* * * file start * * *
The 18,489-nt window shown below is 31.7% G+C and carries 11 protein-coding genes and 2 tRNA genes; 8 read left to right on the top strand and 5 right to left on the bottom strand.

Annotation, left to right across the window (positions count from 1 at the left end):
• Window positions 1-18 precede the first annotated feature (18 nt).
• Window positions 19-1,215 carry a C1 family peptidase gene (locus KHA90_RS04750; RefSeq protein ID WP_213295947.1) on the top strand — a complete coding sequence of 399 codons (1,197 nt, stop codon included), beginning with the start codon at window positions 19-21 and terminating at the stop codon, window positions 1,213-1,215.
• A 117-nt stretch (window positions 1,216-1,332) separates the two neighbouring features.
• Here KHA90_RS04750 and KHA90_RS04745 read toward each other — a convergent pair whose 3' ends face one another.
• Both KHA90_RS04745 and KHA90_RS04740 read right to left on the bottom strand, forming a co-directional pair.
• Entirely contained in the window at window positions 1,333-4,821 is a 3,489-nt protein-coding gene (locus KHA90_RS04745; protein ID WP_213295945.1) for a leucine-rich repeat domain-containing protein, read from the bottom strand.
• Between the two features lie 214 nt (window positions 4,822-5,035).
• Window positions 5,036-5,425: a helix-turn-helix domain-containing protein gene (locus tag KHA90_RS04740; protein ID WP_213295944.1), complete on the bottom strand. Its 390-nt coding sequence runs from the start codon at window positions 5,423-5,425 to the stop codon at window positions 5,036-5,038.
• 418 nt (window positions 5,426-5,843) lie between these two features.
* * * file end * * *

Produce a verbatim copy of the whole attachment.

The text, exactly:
The 18,489-nt window shown below is 31.7% G+C and carries 11 protein-coding genes and 2 tRNA genes; 8 read left to right on the top strand and 5 right to left on the bottom strand.

Annotation, left to right across the window (positions count from 1 at the left end):
• Window positions 1-18 precede the first annotated feature (18 nt).
• Window positions 19-1,215 carry a C1 family peptidase gene (locus KHA90_RS04750; RefSeq protein ID WP_213295947.1) on the top strand — a complete coding sequence of 399 codons (1,197 nt, stop codon included), beginning with the start codon at window positions 19-21 and terminating at the stop codon, window positions 1,213-1,215.
• A 117-nt stretch (window positions 1,216-1,332) separates the two neighbouring features.
• Here KHA90_RS04750 and KHA90_RS04745 read toward each other — a convergent pair whose 3' ends face one another.
• Both KHA90_RS04745 and KHA90_RS04740 read right to left on the bottom strand, forming a co-directional pair.
• Entirely contained in the window at window positions 1,333-4,821 is a 3,489-nt protein-coding gene (locus KHA90_RS04745; protein ID WP_213295945.1) for a leucine-rich repeat domain-containing protein, read from the bottom strand.
• Between the two features lie 214 nt (window positions 4,822-5,035).
• Window positions 5,036-5,425: a helix-turn-helix domain-containing protein gene (locus tag KHA90_RS04740; protein ID WP_213295944.1), complete on the bottom strand. Its 390-nt coding sequence runs from the start codon at window positions 5,423-5,425 to the stop codon at window positions 5,036-5,038.
• 418 nt (window positions 5,426-5,843) lie between these two features.